I started cleaning out closets in January and it has been quite an ordeal. We moved into this house 13 years ago and have slowly and surely filled every space. I am amazed and disgusted with some of the things I've found. I organized the basement storage space. We are neither handy nor organized and have always found it easier to go to the hardware store and get whatever we need rather than looking for it in the work area. Conversely, I can't throw anything out. So the basement shelves are full of little bags of screws and nails. Many switch plate covers. I bought some little organizing bins and sorted everything into its easily seen and accessed little clear plastic cubby. Why do I do this for the people who will be renting the house for the year, but not for us?
There was a pile of steel wool under the shelf and I was pulling it out from behind an old register grate when my (bare) hand encountered something soft and silky, yet with hard sticks underneath. Not like steel wool at all. I screamed. Then I looked. Rat. Dead a long time, didn't even smell anymore. It was perfect. A little rat mummy worthy of a spot in a diorama. Had I still been teaching preschool, I would have been tempted to bring it in. Jules and Noah came running, but they were only marginally interested. I insisted Noah help me clean it up, but then I thought of Hanta virus - which I know comes from mice not rats, I checked, but still. So I got the shovel and scooped the little guy into a garbage bag. Glad we didn't leave that for the renters, but sorry I don't have a picture.
Going through my own things I am astonished by the number of things that have survived from my past to reside in my attic. Since they have been around for so long, they take on increased significance, even though they never should have been saved in the first place. I forced myself to get rid of a lot, but since I didn't want to get rid of everything, I had to go through many items. I found notes and letters from my school and college days. Letters from long gone folks. All of my school ID cards. My baby book. Curiously blank. Newspaper articles from the Goshen News sent from my grandmother and featuring family members or house fires.
I had a garage sale of all of the wonderful finds I have accumulated over the years. My vintage dresses. Suits from Paris with shoulder pads. Handmade linens with minute stitches. Green bowls with one small chip. A bed that just needed to be glued a little. Nobody wanted my stuff. I only raised $100 for the library. It just goes to show, that if I am willing to get rid of it, it is of little value to anyone else.
Tuesday, June 9, 2009
Last Visit to Ellen's Farm in Cashmere, Washington
Ellen's house is the old caretakers building with sloping plywood floors painted coral. Heat comes from a wood stove that she tends expertly to keep the cabin cozy in the winter. The ceilings are low. Each comfortable chair is covered in a perfectly aged piece of interesting fabric. The old table from her dining room has been painted periwinkle since my last visit. In the living room, there is my old red 40’s armchair that my mom got for 5 dollars at a garage sale and shipped across the country. I had it in my living room until the leg broke off. Ellen has it against the wall with a block under the back corner.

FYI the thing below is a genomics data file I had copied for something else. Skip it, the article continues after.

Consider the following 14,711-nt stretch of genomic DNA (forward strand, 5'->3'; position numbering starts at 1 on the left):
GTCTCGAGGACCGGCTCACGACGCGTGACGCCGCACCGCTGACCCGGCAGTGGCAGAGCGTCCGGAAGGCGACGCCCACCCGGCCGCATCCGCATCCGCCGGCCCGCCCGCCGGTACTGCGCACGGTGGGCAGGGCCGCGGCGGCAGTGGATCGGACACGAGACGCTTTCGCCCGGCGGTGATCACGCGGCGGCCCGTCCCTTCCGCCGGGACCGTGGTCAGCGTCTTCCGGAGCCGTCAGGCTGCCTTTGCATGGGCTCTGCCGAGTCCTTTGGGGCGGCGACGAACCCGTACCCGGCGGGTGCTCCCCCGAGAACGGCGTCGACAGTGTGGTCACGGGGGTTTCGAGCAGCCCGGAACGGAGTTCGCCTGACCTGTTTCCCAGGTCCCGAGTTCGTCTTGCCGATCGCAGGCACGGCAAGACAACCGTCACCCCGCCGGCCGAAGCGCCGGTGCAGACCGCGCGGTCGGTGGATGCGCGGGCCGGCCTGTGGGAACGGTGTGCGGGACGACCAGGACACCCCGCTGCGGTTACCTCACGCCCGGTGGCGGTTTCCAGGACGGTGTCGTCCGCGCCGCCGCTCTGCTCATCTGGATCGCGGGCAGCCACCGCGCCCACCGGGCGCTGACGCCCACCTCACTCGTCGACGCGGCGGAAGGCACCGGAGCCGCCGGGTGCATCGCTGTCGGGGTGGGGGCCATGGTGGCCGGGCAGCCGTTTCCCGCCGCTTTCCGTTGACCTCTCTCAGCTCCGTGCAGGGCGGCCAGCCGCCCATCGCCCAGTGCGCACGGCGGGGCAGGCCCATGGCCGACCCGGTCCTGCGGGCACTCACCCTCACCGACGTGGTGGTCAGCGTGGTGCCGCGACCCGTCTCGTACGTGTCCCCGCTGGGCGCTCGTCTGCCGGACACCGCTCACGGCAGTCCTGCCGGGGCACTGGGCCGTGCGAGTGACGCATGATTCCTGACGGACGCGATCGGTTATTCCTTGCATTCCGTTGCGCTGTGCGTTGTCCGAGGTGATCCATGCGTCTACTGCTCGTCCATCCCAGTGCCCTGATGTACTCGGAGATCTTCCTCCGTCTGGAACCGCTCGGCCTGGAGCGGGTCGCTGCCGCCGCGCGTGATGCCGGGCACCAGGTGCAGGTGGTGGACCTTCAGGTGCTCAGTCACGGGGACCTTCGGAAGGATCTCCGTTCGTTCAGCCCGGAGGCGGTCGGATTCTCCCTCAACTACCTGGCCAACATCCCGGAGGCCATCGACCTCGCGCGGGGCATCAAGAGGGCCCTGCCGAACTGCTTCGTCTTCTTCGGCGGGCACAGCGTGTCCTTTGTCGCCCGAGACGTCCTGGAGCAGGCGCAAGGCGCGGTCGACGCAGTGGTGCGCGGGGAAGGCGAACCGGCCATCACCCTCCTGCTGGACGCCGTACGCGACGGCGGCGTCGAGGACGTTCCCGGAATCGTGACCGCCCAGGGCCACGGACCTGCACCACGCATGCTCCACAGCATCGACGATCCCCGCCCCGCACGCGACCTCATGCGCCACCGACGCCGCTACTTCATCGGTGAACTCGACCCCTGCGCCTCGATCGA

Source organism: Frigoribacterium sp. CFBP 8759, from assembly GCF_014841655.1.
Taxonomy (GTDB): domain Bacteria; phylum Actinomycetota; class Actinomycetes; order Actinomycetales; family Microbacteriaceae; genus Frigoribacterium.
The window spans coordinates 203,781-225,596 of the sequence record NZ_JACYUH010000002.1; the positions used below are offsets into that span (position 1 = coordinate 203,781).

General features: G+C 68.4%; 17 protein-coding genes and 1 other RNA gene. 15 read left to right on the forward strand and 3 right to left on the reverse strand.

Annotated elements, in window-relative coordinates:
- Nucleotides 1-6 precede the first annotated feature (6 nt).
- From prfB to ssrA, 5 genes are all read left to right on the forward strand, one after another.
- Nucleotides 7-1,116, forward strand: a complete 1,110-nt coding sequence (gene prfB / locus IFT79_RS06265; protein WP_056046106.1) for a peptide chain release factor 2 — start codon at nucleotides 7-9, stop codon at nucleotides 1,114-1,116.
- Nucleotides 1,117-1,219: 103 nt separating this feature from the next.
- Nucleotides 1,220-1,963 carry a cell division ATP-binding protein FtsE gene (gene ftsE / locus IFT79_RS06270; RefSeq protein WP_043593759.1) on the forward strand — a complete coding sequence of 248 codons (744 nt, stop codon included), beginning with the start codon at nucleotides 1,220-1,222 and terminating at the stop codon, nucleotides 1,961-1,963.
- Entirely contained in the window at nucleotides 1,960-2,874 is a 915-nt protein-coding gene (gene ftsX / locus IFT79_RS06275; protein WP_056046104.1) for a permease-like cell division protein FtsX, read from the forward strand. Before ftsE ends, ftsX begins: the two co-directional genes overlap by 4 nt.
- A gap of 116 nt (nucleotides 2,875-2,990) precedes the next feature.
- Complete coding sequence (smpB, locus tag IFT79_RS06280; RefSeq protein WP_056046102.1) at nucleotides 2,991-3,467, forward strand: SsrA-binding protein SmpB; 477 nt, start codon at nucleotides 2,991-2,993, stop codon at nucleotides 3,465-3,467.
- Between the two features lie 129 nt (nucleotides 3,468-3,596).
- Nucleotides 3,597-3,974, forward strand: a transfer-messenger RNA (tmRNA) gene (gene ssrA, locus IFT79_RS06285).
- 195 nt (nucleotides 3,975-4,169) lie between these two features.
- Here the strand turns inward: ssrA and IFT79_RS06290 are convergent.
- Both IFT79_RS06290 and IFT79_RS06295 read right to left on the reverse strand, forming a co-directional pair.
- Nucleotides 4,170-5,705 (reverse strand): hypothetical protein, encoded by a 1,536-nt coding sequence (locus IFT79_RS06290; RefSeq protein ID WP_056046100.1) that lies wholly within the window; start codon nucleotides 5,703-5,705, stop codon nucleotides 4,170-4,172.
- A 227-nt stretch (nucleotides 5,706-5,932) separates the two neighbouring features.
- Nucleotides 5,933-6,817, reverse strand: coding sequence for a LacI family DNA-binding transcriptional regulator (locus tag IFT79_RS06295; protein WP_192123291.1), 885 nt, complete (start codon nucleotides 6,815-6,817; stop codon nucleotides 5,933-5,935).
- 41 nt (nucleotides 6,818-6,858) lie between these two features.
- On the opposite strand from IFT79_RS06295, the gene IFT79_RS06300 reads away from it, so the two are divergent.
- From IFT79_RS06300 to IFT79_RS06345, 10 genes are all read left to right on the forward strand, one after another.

Blue jugs spilling with wild roses, sage, lupine and balsam grace each surface. Ellen has a way of tearing off flowers, gathering them in her fist and stuffing them in a pitcher that results in the most naturally artful arrangements. It’s easy she says, but I have tried and it is not easy. It's like her house. The everyday, sometimes sorrowful objects are grouped to fall into beautiful vignettes. She is an artist.
I have come up here four or five times just with Ellen and some other friends. In the winter we ski, in the summer we run. We always go to Apple Annie’s for just the piece of vintage junk to liven up the table. Tease each other about gifts for people who aren't with us. Gather food for Ellen to make dinner. We sit at the kitchen table while Ellen whips up amazing Mexican food or other delicious dinners. First night this time was lobster tail. We drink wine. We laugh uproariously. We have so much time over these weekends that we tell our entire life stories, those of our friends and families too. Then we soak in the hot tub and the most hilarious stories come out. We laugh our heads off. Then we go to bed. Read into the night. Get up. Drink coffee. Run up the mountain. Laugh our heads off some more. It is a wonderful life.
Tuesday, June 2, 2009
Jonathan and I are getting ready to move to Granada, Nicaragua for a year with our sons, Jules (16) and Noah (13). We leave in a month and the reality is setting in. It was one thing to contemplate this amazing adventure to take place at 14 degrees latitude during the long, dark winter in Seattle and quite another to move us all there, leaving the Pacific Northwest during these beautiful days lengthening toward the solstice. It smells so good here.
But it smells really good in Nicaragua, too. Stepping off the airplane, there is always a moment when I really know we are there. It smells like wood smoke, tropical forest and floor polish. I can't wait to go, but there is so much to do to get ready.